The deep, dark ocean waters surrounding Hawaii are, in fact, a colorful and vibrant world of coral, fish and other bizarre creatures.
Last month, a team of scientists with the National Oceanic and Atmospheric Administration set out on a 69-day expedition called "Hohonu Moana" ("Deep Ocean," in the Hawaiian language). Their goal? To investigate some of the Hawaiian archipelago's most remote and unexplored waters.
The photos and videos they've captured thus far are nothing short of magnificent.
Using remotely operated vehicles launched from NOAA's 224-foot Okeanos Explorer ship, the operation crew is exploring the waters in and around the Papahānaumokuākea Marine National Monument in the Northwestern Hawaiian Islands. They're also investigating Johnston Atoll in the Pacific Remote Islands Marine National Monument, as well as the Hawaiian Islands Humpback Whale National Marine Sanctuary.
“These areas represent some of the last relatively pristine marine ecosystems on the planet,” said Holly Bamford, assistant NOAA administrator for the National Ocean Service, in a July statement.
Best of all, NOAA is live-streaming its exploration through the end of September, allowing the public to join in on the fun miles below the surface.
On Thursday, the research team wrapped up the third of four mission legs with a dive around the USS S-19, a decommissioned Navy submarine that was sunk off the coast of Hawaii in 1938. As the remotely operated vehicle cruised around the coral-covered sub, one scientist asked the cameraman to zoom in on a bright red-and-orange fish in the sea toad family that was resting on the hull.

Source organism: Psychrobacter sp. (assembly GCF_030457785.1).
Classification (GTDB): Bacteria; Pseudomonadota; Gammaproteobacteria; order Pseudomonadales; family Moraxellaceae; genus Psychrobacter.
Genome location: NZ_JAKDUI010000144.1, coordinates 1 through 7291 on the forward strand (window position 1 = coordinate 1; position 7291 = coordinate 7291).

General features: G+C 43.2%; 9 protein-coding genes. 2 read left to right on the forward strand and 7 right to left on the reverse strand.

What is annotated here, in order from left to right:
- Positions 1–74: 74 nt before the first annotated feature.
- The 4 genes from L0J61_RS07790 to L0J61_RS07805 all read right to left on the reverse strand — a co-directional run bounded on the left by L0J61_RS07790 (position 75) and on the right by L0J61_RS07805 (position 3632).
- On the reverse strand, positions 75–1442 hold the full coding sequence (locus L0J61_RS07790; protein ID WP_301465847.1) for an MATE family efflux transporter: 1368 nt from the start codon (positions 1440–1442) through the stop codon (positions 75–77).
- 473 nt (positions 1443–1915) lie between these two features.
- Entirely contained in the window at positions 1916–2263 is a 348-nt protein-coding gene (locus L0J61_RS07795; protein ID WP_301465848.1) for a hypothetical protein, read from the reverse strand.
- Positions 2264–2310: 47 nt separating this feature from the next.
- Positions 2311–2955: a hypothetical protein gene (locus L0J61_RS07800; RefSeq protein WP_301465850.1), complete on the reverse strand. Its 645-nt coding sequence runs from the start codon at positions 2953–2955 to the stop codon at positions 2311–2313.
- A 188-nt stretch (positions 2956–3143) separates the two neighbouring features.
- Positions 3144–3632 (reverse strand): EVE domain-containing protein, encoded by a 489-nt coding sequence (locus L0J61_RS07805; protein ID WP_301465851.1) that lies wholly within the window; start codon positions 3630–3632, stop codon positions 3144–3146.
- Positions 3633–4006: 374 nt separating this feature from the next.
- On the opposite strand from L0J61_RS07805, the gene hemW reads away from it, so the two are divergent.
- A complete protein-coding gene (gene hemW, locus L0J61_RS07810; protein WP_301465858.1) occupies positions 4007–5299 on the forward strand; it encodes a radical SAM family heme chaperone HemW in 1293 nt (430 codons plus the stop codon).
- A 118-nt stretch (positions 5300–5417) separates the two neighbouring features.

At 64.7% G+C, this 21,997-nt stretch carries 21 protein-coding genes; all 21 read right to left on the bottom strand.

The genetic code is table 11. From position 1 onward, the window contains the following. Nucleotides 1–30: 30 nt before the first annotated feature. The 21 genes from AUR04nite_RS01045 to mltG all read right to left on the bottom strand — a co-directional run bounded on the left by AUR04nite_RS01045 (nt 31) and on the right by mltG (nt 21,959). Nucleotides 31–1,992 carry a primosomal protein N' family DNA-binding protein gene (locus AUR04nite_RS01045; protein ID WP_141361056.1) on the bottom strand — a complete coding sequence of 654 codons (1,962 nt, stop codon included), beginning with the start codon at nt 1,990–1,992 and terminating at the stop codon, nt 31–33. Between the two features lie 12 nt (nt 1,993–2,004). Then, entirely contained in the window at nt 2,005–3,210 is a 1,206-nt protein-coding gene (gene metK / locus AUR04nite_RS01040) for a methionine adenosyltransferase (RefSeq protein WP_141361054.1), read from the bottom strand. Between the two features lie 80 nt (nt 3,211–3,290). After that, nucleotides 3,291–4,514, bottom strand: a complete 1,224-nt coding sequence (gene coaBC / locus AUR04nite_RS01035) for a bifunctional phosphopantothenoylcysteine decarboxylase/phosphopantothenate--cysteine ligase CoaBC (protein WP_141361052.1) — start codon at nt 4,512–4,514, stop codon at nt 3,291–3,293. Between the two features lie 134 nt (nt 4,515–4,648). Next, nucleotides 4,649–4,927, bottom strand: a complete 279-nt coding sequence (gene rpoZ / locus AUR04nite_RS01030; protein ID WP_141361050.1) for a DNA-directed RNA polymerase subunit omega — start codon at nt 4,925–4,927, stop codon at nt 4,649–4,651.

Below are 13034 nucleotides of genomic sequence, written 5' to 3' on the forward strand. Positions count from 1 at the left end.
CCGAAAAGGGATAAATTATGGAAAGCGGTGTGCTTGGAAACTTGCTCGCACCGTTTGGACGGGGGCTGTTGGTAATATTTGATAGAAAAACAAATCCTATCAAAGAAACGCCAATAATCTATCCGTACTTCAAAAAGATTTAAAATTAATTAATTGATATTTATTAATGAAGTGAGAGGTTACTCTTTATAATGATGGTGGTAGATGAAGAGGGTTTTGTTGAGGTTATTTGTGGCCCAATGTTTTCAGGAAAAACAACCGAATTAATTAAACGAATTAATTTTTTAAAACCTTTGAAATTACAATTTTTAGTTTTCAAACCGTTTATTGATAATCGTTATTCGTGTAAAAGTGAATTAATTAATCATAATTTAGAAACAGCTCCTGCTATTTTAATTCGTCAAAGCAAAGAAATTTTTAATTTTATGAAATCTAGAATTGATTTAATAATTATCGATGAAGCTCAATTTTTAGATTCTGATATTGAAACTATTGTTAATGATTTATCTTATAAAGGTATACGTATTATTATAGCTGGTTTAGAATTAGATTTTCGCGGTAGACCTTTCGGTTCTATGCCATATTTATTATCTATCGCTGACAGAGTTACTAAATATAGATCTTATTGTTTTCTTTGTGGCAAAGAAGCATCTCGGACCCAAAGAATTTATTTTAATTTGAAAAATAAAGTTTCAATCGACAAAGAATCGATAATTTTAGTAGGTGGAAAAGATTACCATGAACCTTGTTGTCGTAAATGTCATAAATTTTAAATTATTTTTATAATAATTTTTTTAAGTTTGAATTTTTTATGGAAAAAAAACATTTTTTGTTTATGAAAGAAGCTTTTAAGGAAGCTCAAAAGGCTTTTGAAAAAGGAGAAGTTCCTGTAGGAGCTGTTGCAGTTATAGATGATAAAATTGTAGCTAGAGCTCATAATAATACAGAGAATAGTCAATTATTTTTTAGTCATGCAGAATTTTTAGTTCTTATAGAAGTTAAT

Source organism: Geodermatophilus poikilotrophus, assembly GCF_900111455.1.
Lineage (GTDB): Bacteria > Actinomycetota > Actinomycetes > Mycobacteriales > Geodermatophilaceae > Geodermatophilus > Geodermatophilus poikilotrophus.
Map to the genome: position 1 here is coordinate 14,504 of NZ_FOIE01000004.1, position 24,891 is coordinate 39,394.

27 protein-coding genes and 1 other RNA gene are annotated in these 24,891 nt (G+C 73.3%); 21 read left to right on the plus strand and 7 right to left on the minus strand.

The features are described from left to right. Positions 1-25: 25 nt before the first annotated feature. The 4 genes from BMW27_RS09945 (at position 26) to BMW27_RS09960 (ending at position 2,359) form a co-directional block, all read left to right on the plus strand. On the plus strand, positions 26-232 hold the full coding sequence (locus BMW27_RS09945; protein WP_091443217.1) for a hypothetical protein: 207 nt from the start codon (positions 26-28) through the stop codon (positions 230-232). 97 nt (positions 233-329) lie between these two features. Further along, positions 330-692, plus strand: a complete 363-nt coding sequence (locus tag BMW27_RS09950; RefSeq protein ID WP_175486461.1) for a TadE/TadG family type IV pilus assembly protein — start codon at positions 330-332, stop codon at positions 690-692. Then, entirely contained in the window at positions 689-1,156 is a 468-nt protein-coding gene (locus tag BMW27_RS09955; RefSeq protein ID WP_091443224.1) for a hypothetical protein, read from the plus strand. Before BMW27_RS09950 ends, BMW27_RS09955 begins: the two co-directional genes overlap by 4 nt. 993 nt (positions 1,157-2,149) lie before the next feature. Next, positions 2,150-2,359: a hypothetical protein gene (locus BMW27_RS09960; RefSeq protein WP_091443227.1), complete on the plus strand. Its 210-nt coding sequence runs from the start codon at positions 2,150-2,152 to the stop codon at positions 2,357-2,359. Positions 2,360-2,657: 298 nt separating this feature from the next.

"Fish love their history," someone joked. "They really appreciate it."
After some discussion of the animal's awkward features -- including its fuzzy nose and apparently "poor hygiene" -- someone else said, "He's got an expression on his face that says 'How long do I have to put up with this abuse?'"
The goals of the Hohonu Moana mission include identifying and characterizing vulnerable marine habitats and collecting information on the complex geological history of the Central Pacific seamounts.
“Given the unexplored nature of these areas, their remoteness and their known status as biodiversity hotspots, I’d be very surprised if we didn’t see many animals and phenomena that are new to science,” said Christopher Kelley, expedition science team lead and an associate professor of biology at the University of Hawaii at Manoa, in the same July statement.
NOAA says the work around Johnston Atoll will be the largest scientific effort conducted there since President Barack Obama expanded the Pacific Remote Islands Marine National Monument one year ago.
See below for more otherworldly critters photographed during the Hohonu Moana expedition.